I'm sick, sick, sick. Can barely talk. Nonetheless I was all over creation today, acquiring stuff for the room (where, at work, we host the kid clients). Got a big plush pillow and fleece, plus a 2nd DDR mat and a 2nd GH guitar... can't find the second mat that I know I used to have, plus somehow I've lost the controller for the wireless #2 guitar, which I can find, but which is useless without the controller. And I got a cute rug for the Lego area, only $7.99!

Also I picked up pencils, cards, etc., for the homework boxes, since on the first day everybody wanted to go play during the homework period -- and that would have been pretty disruptive for the kids who were still working on homework. Got some =quiet= puzzles for the homework boxes, too.

Now I just have to tackle the resistance that I encountered from one of the other grown-ups in the room. *sigh*

Monday, October 11, 2010

Glass Fest

From the journal and the link above, here are a few pictures from the festival. Sign up for the journal!

There was a guy there, not pictured, who said he had no website (yet). He makes tables with sea-glass mosaic tops. They were lovely, utilitarian, and sturdy.

The mosaic artist pictured had some incredible stuff there. The guy holding the T-shirt didn't have any for sale on Saturday, so I nabbed his business card.


Spent Saturday evening till this morning in New York State (just outside NYC, actually). A good friend was celebrating his marriage, and he held a big party to which all of his family (plus most of mine) was invited.

We all grew up on the same block in Flint, Michigan. We gathered from Massachusetts, Oregon, Utah, Minnesota, and Indiana -- not a one of us still lives in Michigan.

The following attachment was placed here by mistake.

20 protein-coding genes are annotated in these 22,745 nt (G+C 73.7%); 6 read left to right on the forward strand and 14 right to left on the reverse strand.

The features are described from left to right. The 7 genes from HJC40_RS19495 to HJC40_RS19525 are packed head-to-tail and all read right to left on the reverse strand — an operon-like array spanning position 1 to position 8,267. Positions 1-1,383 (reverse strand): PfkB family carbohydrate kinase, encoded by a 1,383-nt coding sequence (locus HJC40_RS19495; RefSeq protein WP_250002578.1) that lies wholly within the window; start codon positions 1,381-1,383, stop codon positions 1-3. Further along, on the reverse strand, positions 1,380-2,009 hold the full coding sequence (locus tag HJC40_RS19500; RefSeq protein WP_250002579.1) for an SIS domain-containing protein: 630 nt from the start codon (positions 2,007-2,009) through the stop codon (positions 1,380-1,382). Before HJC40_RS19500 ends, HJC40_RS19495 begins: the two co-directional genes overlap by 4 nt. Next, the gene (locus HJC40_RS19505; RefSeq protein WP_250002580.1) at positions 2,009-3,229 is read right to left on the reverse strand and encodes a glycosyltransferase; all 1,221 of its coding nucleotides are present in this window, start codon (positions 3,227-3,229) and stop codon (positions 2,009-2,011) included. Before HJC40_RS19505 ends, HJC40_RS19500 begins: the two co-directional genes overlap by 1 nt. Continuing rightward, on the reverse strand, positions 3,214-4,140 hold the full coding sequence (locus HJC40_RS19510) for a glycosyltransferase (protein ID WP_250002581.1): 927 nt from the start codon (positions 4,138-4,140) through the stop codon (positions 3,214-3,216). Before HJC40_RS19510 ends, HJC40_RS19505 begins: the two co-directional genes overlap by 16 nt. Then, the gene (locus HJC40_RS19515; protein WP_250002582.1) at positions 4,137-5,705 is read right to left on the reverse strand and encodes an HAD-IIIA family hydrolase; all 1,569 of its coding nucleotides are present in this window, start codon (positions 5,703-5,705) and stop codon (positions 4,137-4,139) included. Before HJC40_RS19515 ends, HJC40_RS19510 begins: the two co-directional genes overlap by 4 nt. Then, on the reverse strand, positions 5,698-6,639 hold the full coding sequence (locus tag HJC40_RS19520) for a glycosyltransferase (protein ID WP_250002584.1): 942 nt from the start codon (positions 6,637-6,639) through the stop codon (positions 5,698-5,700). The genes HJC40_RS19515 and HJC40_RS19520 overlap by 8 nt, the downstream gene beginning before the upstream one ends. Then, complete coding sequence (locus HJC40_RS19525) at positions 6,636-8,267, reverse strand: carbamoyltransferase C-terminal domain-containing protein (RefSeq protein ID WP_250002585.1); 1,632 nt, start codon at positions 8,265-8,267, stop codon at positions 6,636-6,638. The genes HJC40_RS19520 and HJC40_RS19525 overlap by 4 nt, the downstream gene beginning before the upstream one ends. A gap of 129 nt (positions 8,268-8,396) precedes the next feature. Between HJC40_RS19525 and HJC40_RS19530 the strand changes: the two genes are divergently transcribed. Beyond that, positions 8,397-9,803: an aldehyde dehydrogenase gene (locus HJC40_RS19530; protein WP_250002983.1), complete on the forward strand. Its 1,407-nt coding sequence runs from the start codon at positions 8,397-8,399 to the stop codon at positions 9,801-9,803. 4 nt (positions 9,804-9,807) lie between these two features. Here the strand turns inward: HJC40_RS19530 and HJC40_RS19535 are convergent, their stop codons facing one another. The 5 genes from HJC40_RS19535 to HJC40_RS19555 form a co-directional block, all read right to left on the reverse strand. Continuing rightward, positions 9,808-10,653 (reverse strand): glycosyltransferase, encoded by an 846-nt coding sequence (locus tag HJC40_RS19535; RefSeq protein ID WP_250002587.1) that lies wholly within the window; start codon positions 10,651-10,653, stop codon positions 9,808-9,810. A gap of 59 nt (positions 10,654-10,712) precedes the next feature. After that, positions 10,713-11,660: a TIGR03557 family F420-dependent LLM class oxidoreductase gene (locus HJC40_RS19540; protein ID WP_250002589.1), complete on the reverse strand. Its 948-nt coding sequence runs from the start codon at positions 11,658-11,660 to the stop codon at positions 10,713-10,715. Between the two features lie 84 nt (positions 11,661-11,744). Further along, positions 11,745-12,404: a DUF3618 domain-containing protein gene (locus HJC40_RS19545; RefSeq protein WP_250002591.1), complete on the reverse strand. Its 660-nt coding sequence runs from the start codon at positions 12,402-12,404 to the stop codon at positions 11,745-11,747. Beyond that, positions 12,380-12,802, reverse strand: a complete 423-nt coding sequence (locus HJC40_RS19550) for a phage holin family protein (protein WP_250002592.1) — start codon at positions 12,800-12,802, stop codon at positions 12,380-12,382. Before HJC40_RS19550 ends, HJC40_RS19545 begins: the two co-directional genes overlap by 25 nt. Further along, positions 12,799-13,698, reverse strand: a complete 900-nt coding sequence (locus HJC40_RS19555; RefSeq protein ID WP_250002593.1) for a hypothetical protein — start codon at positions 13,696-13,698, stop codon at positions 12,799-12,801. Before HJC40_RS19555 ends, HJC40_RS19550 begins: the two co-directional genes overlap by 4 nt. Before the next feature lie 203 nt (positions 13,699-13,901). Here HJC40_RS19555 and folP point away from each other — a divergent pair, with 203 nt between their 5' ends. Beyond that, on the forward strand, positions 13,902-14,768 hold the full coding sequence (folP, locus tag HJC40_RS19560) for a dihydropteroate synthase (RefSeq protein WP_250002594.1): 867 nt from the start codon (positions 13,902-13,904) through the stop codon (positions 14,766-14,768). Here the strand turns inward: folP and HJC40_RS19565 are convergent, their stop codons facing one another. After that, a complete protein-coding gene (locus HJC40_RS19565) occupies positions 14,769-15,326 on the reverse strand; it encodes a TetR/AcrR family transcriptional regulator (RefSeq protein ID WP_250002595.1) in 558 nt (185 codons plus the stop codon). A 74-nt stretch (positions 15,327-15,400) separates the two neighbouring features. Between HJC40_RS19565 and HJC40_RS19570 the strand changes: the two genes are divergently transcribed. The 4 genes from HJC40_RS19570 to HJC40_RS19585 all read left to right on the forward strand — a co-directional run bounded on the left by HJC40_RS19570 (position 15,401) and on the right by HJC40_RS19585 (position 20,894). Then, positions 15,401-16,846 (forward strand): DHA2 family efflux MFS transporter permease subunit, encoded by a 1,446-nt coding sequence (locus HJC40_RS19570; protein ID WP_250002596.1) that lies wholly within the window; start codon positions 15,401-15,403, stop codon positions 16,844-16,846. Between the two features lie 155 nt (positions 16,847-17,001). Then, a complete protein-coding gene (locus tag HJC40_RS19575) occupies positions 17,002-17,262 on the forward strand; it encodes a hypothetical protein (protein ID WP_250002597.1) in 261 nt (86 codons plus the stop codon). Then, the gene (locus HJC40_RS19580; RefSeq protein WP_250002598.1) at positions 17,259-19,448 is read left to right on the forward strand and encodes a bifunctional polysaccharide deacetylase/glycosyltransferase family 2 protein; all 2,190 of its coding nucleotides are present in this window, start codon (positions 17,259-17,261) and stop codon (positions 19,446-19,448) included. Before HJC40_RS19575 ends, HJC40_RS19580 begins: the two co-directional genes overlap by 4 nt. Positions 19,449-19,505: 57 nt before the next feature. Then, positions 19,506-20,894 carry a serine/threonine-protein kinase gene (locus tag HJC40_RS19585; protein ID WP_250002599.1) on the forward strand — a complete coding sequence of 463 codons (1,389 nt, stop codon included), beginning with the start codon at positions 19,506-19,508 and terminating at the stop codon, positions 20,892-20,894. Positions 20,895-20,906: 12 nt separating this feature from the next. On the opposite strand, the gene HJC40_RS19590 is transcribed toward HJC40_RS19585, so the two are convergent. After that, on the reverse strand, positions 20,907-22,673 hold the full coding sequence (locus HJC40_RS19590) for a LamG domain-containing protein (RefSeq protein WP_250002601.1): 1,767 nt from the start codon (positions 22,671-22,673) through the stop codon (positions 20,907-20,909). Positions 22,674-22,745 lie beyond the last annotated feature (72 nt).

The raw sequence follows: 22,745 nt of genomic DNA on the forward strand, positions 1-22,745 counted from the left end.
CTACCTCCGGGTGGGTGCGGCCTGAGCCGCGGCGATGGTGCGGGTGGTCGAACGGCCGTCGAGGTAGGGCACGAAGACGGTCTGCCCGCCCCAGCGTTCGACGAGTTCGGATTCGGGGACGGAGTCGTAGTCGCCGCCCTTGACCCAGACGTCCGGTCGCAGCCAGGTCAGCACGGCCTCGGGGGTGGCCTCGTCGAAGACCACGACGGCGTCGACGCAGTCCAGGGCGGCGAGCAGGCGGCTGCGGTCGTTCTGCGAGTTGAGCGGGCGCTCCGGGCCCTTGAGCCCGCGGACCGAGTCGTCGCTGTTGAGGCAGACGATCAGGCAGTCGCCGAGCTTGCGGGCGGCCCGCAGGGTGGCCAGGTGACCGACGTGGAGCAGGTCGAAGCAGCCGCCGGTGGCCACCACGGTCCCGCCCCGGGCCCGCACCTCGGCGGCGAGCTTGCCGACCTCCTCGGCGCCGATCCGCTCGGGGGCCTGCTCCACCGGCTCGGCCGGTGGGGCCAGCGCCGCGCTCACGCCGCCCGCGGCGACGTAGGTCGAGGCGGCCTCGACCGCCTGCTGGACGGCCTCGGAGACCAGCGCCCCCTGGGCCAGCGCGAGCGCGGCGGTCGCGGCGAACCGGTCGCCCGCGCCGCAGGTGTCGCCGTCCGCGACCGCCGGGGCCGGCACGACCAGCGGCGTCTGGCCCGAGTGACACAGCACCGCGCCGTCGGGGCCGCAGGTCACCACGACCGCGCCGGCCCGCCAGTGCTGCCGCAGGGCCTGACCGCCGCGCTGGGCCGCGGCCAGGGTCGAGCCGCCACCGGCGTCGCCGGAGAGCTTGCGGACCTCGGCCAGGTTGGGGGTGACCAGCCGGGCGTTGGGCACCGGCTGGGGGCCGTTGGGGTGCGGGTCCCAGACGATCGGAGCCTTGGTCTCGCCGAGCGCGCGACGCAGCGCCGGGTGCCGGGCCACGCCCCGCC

It was 75 degrees in NY!

Friday, October 8, 2010

Cape Cod

Vic and I are staying on the "other cape" tonight, planning to get to the Sea Glass Festival in Hyannis tomorrow. We are staying only tonight, and I just checked the NASGA website ( and saw that submissions for Shard of the Year aren't accepted until Sunday. By then we'll be in NY!

It's pretty tragic. I was tempting my husband with tales of how astonishing last year's submissions were. You could walk through the room where they were all on display, oohing and aahing, and you could submit shards as of opening moment on Saturday. Dammit.

I will try to get pictures of SOMEthing worth posting.

Pomegranate and Chocolate

The best pomegranate martini available is found at Jalapeno's in Gloucester. No martini bar, standard bar, restaurant, or bistro that I've entered in Salem, Peabody, Danvers, Essex, Gloucester, Beverly, or Newburyport has its equal. The pom-martini is often too sweet or too strong, without character or bite. Jalapeno's is a class apart.

Today I sampled the second-best pomegranate martini. You know who serves it? The 99.

The chocolate martini is a specialty of Gloucester. The Franklin on Main has an amazing one, and Alchemy on Pleasant does a wowza chocolate clementine martini that goes oddly well with its Provencal platter (see below).

Saturday, October 2, 2010


Of course, the original recommendation that I would make, and have been making for 20 years now, is that you visit Pomodoro (North End, Boston). It's tiny (let's call it 'intimate'). The food is amazing, and the chef operates within eye-contact range. Awesome aromas, and atmosphere galore.

Alchemy & The Black Lobster

These are two restaurants that recently lit my fire.

Alchemy (Gloucester) has an amazing new menu. It features lamb sirloin in harissa, a Provencal platter of white-bean hummus and olive tapenade, and moules frites (mussels with fries) with yummy aioli. The chocolate clementine martini makes a great dessert.

The Black Lobster (Salem) genuinely grills the items that it identifies as "grilled": filet mignon, scallops, shrimp, asparagus... and before grilling them, the chef liberally doses these items with sea salt. Simple, but very yummy. Plus, the view (trains, boats, and automobiles) is endlessly entertaining, and the pasta is delightfully al dente. AVOID the espresso martini; the shiraz is quite good.